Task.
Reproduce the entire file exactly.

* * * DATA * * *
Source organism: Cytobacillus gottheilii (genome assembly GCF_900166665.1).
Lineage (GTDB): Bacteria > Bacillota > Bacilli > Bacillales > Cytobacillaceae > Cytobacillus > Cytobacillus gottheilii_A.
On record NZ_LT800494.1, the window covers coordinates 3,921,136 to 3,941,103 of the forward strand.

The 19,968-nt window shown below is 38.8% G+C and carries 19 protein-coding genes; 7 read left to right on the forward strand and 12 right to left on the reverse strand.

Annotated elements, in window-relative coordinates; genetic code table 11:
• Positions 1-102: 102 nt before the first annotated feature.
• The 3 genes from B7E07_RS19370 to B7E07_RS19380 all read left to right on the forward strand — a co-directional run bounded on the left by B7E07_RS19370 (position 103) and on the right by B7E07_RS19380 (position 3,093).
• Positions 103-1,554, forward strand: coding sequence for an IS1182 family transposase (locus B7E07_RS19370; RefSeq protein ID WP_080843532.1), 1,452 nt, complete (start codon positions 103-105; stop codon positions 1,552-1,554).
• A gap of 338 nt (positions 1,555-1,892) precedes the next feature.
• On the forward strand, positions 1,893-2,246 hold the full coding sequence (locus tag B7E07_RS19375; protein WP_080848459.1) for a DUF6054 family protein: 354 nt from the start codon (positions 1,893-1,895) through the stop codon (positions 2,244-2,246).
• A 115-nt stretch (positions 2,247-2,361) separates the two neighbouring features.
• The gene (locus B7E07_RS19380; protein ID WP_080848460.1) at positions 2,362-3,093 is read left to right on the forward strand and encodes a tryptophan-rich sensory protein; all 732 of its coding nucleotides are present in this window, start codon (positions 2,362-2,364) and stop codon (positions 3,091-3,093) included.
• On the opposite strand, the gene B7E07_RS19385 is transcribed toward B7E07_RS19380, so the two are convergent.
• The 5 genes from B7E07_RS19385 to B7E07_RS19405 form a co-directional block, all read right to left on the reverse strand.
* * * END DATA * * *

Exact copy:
Source organism: Cytobacillus gottheilii (genome assembly GCF_900166665.1).
Lineage (GTDB): Bacteria > Bacillota > Bacilli > Bacillales > Cytobacillaceae > Cytobacillus > Cytobacillus gottheilii_A.
On record NZ_LT800494.1, the window covers coordinates 3,921,136 to 3,941,103 of the forward strand.

The 19,968-nt window shown below is 38.8% G+C and carries 19 protein-coding genes; 7 read left to right on the forward strand and 12 right to left on the reverse strand.

Annotated elements, in window-relative coordinates; genetic code table 11:
• Positions 1-102: 102 nt before the first annotated feature.
• The 3 genes from B7E07_RS19370 to B7E07_RS19380 all read left to right on the forward strand — a co-directional run bounded on the left by B7E07_RS19370 (position 103) and on the right by B7E07_RS19380 (position 3,093).
• Positions 103-1,554, forward strand: coding sequence for an IS1182 family transposase (locus B7E07_RS19370; RefSeq protein ID WP_080843532.1), 1,452 nt, complete (start codon positions 103-105; stop codon positions 1,552-1,554).
• A gap of 338 nt (positions 1,555-1,892) precedes the next feature.
• On the forward strand, positions 1,893-2,246 hold the full coding sequence (locus tag B7E07_RS19375; protein WP_080848459.1) for a DUF6054 family protein: 354 nt from the start codon (positions 1,893-1,895) through the stop codon (positions 2,244-2,246).
• A 115-nt stretch (positions 2,247-2,361) separates the two neighbouring features.
• The gene (locus B7E07_RS19380; protein ID WP_080848460.1) at positions 2,362-3,093 is read left to right on the forward strand and encodes a tryptophan-rich sensory protein; all 732 of its coding nucleotides are present in this window, start codon (positions 2,362-2,364) and stop codon (positions 3,091-3,093) included.
• On the opposite strand, the gene B7E07_RS19385 is transcribed toward B7E07_RS19380, so the two are convergent.
• The 5 genes from B7E07_RS19385 to B7E07_RS19405 form a co-directional block, all read right to left on the reverse strand.